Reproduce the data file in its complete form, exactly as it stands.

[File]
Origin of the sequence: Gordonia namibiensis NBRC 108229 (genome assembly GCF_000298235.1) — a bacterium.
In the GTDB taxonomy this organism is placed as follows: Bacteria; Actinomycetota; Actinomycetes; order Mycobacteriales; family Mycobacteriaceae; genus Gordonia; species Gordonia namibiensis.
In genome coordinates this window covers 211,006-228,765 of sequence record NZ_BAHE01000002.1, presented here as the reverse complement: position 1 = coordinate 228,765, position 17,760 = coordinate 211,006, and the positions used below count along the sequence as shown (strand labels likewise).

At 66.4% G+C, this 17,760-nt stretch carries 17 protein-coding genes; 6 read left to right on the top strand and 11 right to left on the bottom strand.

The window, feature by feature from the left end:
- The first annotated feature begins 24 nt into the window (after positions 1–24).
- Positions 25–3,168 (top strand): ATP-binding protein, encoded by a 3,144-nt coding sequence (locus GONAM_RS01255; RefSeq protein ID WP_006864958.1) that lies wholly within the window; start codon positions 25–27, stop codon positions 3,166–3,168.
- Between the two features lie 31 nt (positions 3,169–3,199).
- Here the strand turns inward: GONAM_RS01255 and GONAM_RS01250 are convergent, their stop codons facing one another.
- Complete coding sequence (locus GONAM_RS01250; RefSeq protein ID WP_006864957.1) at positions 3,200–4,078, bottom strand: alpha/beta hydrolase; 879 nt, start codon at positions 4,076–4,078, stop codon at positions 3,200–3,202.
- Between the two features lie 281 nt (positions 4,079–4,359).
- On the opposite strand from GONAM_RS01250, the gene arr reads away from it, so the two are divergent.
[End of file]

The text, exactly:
Origin of the sequence: Gordonia namibiensis NBRC 108229 (genome assembly GCF_000298235.1) — a bacterium.
In the GTDB taxonomy this organism is placed as follows: Bacteria; Actinomycetota; Actinomycetes; order Mycobacteriales; family Mycobacteriaceae; genus Gordonia; species Gordonia namibiensis.
In genome coordinates this window covers 211,006-228,765 of sequence record NZ_BAHE01000002.1, presented here as the reverse complement: position 1 = coordinate 228,765, position 17,760 = coordinate 211,006, and the positions used below count along the sequence as shown (strand labels likewise).

At 66.4% G+C, this 17,760-nt stretch carries 17 protein-coding genes; 6 read left to right on the top strand and 11 right to left on the bottom strand.

The window, feature by feature from the left end:
- The first annotated feature begins 24 nt into the window (after positions 1–24).
- Positions 25–3,168 (top strand): ATP-binding protein, encoded by a 3,144-nt coding sequence (locus GONAM_RS01255; RefSeq protein ID WP_006864958.1) that lies wholly within the window; start codon positions 25–27, stop codon positions 3,166–3,168.
- Between the two features lie 31 nt (positions 3,169–3,199).
- Here the strand turns inward: GONAM_RS01255 and GONAM_RS01250 are convergent, their stop codons facing one another.
- Complete coding sequence (locus GONAM_RS01250; RefSeq protein ID WP_006864957.1) at positions 3,200–4,078, bottom strand: alpha/beta hydrolase; 879 nt, start codon at positions 4,076–4,078, stop codon at positions 3,200–3,202.
- Between the two features lie 281 nt (positions 4,079–4,359).
- On the opposite strand from GONAM_RS01250, the gene arr reads away from it, so the two are divergent.